When thinking of how to convey the events of your plot, you may be considering using compressed narration in fiction. Compressed narration is a quick description of what happens. Its opposite is narrating the entire scene.
Example of Compressed Narration in Fiction
It may be difficult to visualize compressed narration if you’re not familiar with it, so here is an example:
I hung out after school, picked Stella up from her swim practice, and we got ice cream. The entire time, I meant to talk to her about what Dad told me, but I couldn’t find the nerve. It was still hanging over me by dinner.
As you can see, we aren’t privy to the entirety of this scene. It’s described quickly and then the present action of the story, presumably, resumes. We don’t see the scene with Stella and the narrator eating ice cream. If the action was a movie in a VCR (remember those?!), it’d be squiggling by on fast forward.
So is compressed narration in fiction a good way of conveying plot? It sure is, when used appropriately. You don’t want to rely on it too much, but it can certainly help keep your narrative moving.
Three Times to Use Compressed Narration
One great use for summary in fiction is to skip over scenes that aren’t necessary to render, but important to mention. I doubt anything exciting happened over ice cream. The point of that example paragraph wasn’t even the ice cream, it was the narrator keeping a secret. So compressed narration was used to move the action forward a little and put even more pressure on the narrator to spill the secret.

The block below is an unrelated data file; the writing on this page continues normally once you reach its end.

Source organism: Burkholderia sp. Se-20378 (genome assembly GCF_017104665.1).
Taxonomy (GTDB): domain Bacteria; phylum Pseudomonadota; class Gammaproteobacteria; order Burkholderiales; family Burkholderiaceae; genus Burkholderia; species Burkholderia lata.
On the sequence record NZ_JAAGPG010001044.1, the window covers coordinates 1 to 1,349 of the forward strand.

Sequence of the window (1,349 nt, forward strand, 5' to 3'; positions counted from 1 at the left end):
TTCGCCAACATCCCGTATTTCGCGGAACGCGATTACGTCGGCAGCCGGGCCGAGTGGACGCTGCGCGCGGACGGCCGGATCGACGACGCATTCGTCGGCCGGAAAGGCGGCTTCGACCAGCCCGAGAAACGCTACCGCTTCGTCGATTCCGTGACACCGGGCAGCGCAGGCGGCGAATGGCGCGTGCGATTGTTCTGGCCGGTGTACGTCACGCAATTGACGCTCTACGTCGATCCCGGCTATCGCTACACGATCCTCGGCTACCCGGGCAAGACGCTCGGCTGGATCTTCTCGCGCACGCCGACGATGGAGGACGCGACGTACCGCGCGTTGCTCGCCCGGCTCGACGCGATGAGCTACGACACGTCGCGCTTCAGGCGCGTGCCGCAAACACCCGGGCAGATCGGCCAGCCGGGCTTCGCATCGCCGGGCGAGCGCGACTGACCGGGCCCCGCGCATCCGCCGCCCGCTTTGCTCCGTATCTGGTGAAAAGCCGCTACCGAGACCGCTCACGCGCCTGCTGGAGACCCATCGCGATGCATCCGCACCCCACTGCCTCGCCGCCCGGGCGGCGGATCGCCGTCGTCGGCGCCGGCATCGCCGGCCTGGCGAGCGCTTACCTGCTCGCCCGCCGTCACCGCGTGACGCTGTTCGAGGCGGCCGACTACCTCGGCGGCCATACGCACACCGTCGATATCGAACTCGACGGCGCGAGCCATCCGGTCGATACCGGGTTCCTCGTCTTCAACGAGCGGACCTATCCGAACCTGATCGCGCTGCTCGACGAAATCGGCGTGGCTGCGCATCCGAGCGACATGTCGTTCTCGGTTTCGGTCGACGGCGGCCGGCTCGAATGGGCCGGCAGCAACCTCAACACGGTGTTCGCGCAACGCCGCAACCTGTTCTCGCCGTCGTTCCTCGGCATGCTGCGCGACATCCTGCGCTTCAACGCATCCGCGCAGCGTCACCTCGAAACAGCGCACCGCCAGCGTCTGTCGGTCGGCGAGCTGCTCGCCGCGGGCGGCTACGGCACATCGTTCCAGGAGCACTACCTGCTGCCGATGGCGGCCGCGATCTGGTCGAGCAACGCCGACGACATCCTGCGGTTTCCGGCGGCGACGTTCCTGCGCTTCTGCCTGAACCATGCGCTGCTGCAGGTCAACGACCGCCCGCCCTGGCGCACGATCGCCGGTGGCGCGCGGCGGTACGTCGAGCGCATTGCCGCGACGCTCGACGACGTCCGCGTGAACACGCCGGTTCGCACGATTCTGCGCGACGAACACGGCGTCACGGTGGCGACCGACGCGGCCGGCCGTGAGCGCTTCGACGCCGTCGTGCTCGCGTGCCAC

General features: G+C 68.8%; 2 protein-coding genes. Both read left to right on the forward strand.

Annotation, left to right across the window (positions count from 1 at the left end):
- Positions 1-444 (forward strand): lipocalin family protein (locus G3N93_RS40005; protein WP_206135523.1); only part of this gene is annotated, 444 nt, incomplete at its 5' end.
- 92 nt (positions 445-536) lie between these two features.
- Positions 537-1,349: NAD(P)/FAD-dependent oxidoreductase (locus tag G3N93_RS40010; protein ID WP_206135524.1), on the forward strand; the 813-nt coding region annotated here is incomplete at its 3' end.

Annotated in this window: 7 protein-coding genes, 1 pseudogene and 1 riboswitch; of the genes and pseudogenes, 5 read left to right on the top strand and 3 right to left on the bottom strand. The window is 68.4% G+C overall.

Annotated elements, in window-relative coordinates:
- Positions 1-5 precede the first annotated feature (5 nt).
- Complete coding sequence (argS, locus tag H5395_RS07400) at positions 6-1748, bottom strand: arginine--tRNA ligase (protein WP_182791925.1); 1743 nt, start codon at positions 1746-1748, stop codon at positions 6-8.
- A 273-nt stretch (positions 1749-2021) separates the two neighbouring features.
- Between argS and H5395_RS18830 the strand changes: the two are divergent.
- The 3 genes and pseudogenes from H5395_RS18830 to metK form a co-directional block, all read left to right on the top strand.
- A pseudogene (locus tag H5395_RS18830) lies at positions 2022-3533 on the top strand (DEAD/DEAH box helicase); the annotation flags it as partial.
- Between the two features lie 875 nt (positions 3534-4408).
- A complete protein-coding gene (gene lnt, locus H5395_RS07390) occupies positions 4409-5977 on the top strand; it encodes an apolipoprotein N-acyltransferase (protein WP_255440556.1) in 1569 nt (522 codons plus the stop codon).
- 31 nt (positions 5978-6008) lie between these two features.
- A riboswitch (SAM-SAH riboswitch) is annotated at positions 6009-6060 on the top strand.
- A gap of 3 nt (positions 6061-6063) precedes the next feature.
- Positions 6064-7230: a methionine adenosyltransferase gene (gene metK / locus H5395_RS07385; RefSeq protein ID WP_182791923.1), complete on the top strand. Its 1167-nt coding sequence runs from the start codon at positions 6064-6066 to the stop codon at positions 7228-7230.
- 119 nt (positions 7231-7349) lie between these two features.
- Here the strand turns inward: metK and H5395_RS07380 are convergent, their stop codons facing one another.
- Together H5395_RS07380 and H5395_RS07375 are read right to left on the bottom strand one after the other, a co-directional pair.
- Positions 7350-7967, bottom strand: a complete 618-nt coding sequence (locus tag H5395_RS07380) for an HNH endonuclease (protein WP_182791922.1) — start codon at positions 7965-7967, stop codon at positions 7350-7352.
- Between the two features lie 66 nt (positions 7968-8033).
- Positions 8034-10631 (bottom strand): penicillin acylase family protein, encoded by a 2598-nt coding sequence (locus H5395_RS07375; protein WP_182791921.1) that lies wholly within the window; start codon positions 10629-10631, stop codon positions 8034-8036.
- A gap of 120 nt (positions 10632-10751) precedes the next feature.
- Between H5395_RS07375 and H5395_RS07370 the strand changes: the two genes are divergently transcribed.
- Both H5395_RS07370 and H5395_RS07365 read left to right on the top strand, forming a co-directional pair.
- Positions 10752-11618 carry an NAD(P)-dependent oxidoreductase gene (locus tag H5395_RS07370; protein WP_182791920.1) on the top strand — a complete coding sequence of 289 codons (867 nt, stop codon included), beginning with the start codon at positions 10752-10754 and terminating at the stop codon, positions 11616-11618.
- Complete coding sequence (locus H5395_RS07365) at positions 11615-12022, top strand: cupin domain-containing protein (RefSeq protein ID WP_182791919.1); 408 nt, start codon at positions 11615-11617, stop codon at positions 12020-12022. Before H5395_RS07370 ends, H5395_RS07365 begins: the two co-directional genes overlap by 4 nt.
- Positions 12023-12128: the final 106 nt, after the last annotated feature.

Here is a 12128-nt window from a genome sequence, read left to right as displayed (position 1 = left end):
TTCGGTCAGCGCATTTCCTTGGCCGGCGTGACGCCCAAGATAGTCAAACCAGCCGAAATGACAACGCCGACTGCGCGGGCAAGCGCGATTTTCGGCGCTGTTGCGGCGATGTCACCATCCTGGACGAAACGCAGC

This is a nice use of this technique. Remember, readers don’t need to read about every single little thing that happens in great detail. Sometimes a mention of it is enough.
A second use for compressed narration in fiction is to bring characters up to speed on information the reader already knows. If Bob just went through an ordeal, and wants to tell Sue about it, the ordeal is new to Sue, but not the reader. So handle it with compressed narration.
I told Sue all about what happened. She asked a bunch of questions and, when she was satisfied, we gaped at one another. “What do we do now?” I asked.
The third use of summary in fiction is when providing context. For example, it’s good in flashback, when you need to insert a little information, without going into full detail.
That summer the possum got stuck in our toilet and Mama finally put her foot down about moving, we ate rice six nights a week so Dad could save up all his tips.
This doesn’t necessarily need to be a long and drawn-out memory. The mention of it is enough to communicate the more important point: The family had to make ends meet, even if a toilet possum was what touched the whole thing off.
Summarizing Compressed Narration
Basically, compressed narration in fiction is used for things you want to mention, but which aren’t important enough to warrant directing reader attention to them. If you have been told that your narrative drags or that your plot lacks momentum, consider using summary in fiction to speed things up. Which events need a full render, and which can be compressed?
If you’re worried about your plotting and pacing, hire me as your novel editor. I can help you with many elements of your fiction craft, and help you tighten up your storytelling.